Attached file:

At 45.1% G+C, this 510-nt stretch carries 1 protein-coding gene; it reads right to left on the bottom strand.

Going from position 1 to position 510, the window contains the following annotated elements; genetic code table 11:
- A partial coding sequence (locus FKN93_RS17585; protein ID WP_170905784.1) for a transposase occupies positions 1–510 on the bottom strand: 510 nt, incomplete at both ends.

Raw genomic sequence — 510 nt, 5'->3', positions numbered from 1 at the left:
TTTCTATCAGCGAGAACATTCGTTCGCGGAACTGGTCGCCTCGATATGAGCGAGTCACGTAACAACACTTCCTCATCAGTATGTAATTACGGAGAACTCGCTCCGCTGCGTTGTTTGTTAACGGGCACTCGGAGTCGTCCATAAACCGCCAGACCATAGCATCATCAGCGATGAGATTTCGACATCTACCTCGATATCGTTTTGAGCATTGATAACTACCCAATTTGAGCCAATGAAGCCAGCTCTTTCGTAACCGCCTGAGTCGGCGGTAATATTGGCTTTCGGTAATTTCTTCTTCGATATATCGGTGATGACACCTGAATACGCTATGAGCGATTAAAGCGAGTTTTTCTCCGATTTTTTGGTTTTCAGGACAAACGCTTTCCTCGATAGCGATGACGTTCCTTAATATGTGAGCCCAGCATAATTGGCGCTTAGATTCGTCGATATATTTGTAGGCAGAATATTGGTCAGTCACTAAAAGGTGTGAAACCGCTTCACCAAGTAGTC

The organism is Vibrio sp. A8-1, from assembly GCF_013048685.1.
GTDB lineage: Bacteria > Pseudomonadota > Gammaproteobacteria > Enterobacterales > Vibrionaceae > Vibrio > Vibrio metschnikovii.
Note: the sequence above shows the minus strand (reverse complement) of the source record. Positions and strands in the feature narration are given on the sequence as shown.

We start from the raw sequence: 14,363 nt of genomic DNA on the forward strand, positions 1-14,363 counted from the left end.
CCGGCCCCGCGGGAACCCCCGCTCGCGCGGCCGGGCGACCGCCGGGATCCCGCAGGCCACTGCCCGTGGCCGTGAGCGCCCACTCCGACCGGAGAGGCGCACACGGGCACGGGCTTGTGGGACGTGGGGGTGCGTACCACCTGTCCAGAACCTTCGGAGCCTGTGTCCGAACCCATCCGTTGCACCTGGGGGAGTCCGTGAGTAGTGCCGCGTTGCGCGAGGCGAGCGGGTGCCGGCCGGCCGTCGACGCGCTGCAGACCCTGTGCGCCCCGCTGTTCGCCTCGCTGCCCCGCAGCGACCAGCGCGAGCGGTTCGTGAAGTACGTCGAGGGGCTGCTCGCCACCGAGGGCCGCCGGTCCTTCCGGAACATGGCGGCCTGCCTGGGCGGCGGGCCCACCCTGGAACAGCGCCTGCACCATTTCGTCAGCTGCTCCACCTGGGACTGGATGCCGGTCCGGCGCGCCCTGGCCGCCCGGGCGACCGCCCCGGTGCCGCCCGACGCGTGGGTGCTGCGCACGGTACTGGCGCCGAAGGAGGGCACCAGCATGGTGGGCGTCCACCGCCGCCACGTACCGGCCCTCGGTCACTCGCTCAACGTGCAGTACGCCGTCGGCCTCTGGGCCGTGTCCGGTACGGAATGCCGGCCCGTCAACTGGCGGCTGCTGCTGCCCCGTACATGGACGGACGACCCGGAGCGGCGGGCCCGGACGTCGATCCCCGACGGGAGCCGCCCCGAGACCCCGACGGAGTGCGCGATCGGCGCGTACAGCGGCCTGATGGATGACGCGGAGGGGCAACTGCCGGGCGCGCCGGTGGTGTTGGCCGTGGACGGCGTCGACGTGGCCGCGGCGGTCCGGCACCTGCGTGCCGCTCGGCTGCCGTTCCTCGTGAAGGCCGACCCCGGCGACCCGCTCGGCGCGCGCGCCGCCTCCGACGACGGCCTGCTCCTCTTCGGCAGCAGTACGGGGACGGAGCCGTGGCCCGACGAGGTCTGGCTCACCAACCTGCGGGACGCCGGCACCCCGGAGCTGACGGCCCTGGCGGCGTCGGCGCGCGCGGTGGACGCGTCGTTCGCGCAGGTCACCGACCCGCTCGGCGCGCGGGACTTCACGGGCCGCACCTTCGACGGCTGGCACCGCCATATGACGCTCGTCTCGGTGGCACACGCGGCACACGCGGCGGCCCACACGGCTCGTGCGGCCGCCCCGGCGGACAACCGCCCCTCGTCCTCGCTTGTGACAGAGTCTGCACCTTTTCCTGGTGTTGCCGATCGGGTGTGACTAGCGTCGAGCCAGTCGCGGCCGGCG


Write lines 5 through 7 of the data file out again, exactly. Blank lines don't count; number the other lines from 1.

TTTCTATCAGCGAGAACATTCGTTCGCGGAACTGGTCGCCTCGATATGAGCGAGTCACGTAACAACACTTCCTCATCAGTATGTAATTACGGAGAACTCGCTCCGCTGCGTTGTTTGTTAACGGGCACTCGGAGTCGTCCATAAACCGCCAGACCATAGCATCATCAGCGATGAGATTTCGACATCTACCTCGATATCGTTTTGAGCATTGATAACTACCCAATTTGAGCCAATGAAGCCAGCTCTTTCGTAACCGCCTGAGTCGGCGGTAATATTGGCTTTCGGTAATTTCTTCTTCGATATATCGGTGATGACACCTGAATACGCTATGAGCGATTAAAGCGAGTTTTTCTCCGATTTTTTGGTTTTCAGGACAAACGCTTTCCTCGATAGCGATGACGTTCCTTAATATGTGAGCCCAGCATAATTGGCGCTTAGATTCGTCGATATATTTGTAGGCAGAATATTGGTCAGTCACTAAAAGGTGTGAAACCGCTTCACCAAGTAGTC

The organism is Vibrio sp. A8-1, from assembly GCF_013048685.1.
GTDB lineage: Bacteria > Pseudomonadota > Gammaproteobacteria > Enterobacterales > Vibrionaceae > Vibrio > Vibrio metschnikovii.